Tavis: Ambassador Daniel Kurtzer is the former U.S. ambassador to both Egypt and Israel and now a professor of Middle Eastern and policy studies at Princeton, where he joins us tonight. Ambassador Kurtzer, good to have you on the program, sir.
Daniel Kurtzer: Thank you, Tavis. Good evening.
Tavis: Good to have you on. So the president, President Obama, that is, said earlier today that obviously Egypt has to negotiate a path forward, and “I think they’re making progress.” Do you agree with the president?
Kurtzer: Well, there certainly has been a beginning. The opening of discussions between the vice president, Omar Suleiman, and representatives of the demonstrators got off to a start. There’s some difference of view as to whether or not progress was made. Some newspapers are reporting that in fact there was some movement forward, while others are a little bit less sanguine.
I think we’re at a very early stage. I’d be hesitant about trying to characterize those talks because they have a long way to go, not only in trying to reach agreement but also at the beginning of implementation of anything that is agreed.
Tavis: With regard to those talks, what do you think – and obviously, there are many issues – but from your perspective, what’s most critical in terms of the to-do list that needs to be accomplished if those talks are going to go anywhere?
Kurtzer: Well, I think there are probably four or five things that really top the list. The first is to find out whether or not what President Mubarak offered last week, which is that he would remain in office until the next election in August and then retire, whether that’s going to be acceptable to the demonstrators.
Right now we’re at a stand-off on that issue. The military and the government are saying that that’s sufficient; the demonstrators are indicating that they would still like to see Mubarak go more immediately.
Beyond that I think you have several political and economic issues. On the political side, the question of whether the emergency laws that have been in effect since President Sadat was assassinated in 1981 will be abrogated by the government. This is a major demand of the demonstrators because it allows the government security services to arrest people without warrants and to basically take control without due process.
A second issue is opening up the political system, redoing the parliamentary elections that were held in November and were clearly not free, fair or democratic, opening up the candidacy ranks for those who wish to run for president. In other words, allowing political participation.
Finally, I would say on the economic side there has to be some dismantling of what many are calling a crony capitalist system in which the disparities in wealth have grown over the years in addition to population growth, accounting for an increase in poverty.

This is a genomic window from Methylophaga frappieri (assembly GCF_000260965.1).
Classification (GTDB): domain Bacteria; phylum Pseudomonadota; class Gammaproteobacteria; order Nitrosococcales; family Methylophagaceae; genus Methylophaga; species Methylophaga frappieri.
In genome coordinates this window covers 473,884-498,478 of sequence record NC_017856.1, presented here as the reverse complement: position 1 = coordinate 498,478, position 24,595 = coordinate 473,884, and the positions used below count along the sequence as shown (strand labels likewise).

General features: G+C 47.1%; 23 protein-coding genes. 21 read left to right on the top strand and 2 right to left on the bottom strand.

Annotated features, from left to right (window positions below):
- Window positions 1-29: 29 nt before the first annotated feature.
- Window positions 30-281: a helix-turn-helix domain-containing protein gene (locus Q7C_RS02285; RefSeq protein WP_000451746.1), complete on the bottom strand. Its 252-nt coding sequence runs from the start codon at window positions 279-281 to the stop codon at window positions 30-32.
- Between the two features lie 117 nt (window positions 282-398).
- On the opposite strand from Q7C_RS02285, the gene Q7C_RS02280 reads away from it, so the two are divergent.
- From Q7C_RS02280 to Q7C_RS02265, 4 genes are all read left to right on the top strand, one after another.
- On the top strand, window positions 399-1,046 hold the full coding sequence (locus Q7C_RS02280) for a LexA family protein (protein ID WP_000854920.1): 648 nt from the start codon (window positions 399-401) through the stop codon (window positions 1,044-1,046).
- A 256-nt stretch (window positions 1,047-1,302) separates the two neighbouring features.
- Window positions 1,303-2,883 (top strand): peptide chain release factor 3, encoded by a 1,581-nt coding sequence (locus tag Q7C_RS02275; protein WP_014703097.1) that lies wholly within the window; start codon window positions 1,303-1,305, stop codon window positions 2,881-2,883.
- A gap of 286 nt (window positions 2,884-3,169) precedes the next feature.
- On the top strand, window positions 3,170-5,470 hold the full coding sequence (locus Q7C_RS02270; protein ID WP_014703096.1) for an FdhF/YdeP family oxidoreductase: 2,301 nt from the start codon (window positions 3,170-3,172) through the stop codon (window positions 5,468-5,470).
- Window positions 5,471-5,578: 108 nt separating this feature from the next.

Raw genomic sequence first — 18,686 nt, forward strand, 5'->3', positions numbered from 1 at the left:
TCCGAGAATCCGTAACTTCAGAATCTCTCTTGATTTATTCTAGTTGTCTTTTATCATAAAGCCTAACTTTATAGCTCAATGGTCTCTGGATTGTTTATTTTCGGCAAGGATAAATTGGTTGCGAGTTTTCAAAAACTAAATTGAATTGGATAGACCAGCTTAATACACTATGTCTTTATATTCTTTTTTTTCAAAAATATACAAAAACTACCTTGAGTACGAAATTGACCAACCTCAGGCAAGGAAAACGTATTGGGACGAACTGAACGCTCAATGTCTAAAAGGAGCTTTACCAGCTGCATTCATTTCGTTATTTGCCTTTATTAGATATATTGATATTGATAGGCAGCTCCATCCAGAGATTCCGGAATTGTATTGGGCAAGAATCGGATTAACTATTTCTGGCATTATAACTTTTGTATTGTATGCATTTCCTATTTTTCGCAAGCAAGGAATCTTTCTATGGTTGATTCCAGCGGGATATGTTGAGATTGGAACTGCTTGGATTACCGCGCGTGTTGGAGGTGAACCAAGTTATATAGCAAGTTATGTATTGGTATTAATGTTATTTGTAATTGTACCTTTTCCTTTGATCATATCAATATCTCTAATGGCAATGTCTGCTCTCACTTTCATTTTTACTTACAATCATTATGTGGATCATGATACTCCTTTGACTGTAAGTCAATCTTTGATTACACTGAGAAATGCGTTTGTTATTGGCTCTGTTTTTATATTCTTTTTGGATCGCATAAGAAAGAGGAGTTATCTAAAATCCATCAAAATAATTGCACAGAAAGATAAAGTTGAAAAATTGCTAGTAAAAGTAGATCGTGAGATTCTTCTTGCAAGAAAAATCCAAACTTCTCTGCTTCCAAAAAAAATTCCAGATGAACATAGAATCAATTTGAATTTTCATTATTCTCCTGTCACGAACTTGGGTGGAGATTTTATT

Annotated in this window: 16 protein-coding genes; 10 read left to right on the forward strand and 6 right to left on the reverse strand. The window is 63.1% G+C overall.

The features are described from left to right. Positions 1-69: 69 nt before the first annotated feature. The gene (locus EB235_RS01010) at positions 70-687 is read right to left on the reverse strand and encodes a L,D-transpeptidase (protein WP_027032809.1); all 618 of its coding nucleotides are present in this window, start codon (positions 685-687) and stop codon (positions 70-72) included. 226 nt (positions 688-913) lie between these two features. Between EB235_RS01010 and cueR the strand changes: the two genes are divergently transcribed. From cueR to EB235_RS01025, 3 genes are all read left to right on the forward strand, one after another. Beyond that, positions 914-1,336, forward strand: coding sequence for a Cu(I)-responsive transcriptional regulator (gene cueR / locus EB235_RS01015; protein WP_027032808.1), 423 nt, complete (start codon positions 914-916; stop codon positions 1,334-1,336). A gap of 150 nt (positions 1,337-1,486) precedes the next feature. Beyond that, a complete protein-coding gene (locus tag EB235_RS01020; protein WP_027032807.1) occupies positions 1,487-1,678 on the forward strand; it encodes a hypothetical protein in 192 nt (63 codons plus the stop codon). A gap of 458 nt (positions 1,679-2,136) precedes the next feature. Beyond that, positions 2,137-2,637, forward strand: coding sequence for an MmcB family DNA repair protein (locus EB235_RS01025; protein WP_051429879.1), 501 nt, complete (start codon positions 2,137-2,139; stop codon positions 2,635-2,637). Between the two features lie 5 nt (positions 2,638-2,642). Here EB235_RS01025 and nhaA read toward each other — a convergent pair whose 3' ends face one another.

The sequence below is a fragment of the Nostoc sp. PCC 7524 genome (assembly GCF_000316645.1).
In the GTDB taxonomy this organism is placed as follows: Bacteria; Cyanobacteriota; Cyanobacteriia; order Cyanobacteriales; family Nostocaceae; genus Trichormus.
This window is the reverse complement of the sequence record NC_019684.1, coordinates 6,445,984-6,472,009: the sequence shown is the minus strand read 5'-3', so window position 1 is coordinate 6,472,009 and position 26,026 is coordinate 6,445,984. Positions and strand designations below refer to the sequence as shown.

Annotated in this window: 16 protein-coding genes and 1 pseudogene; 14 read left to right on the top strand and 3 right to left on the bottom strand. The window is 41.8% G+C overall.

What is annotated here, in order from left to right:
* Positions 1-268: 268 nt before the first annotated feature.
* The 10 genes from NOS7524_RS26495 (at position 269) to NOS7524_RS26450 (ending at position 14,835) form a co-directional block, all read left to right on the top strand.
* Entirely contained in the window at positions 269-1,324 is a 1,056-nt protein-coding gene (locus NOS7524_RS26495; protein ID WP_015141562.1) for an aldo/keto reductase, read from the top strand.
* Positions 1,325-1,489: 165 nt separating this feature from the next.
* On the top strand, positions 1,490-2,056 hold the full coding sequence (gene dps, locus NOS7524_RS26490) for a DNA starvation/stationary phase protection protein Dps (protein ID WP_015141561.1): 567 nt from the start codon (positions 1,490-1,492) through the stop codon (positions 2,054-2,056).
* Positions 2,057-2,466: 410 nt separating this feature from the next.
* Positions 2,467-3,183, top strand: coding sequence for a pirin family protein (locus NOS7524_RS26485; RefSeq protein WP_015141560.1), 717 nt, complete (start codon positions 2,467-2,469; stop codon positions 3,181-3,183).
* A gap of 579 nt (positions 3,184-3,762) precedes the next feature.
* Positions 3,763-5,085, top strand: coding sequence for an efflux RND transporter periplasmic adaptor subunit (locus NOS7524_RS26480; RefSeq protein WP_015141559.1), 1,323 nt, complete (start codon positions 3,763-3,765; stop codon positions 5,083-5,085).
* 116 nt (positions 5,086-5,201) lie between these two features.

So there are very fundamental issues, and these are only the top of the agenda. This is a very long list of issues that have to be discussed and decided.
Tavis: I appreciate what you just said, that it is a long list, and I especially thank you for the ones you laid out just now. Let me, having said that, though, go right back to the very top of your list, the first issue you laid out, which is whether or not it is acceptable to the protestors that Mr. Mubarak would stay in office until elections in August or September, later this year.
Here’s the question. There are some, I think indeed, our own Secretary of State Hillary Clinton, who has raised questions, not necessarily making statements but raised questions about the wisdom of Mubarak leaving office too soon and whether or not that might bring further chaos to the country and to the region.
Your thoughts about whether or not you’re sensitive to his being asked to step down or forced out too soon, whatever that means?
Kurtzer: Well, there are at least two issues that I think underpin what the secretary of State has said. Number one, there is a question of whether or not the system itself will begin to crack if Mubarak leaves too soon, and I think that’s a concern. He is still a symbol of the longstanding nature of the regime and of the legitimacy of the regime. Not everything he did in the past 30 years was bad. He actually accomplished a few positive things as well.
There’s also a legal issue of whether or not any of the reforms that might be decided could actually be implemented in a period of the absence of a president, if you had an acting president or a vice president acting in the stead of the president.
So there are some tricky issues here. On the other side of the coin, though, because he is such a symbol for the demonstrators of all that’s wrong in Egypt, it’s hard to see how they might accept the word of Vice President Suleiman that reforms would take place if those reforms are taking place under the guidance of a president whom they don’t trust.
So I think the secretary of State and others are trying to find the right balance between not destabilizing a system which is now very fragile and at the same time trying to get these reforms jump-started so that we can see some progress toward whatever is agreed.
Tavis: From your perspective, Mr. Ambassador, assess for me two things: The way you think that the United States has handled this very delicate issue politically, and secondly, how the European nations have handled this issue political. Then I’ll come to the Middle East a little bit later.
Kurtzer: Sure. Well, Tavis, I think the United States has done a good job in several respects. Number one, we do have contradictory interests with respect to Egypt. Egypt has been a very strong and positive ally of ours for 30 years with respect to the peace process, with respect to strategic and military cooperation, with respect to intelligence sharing, and it’s hard to put a price tag on that, but it’s also hard to understand how we would have achieved as much as we’ve achieved in the Middle East without this alliance with Egypt.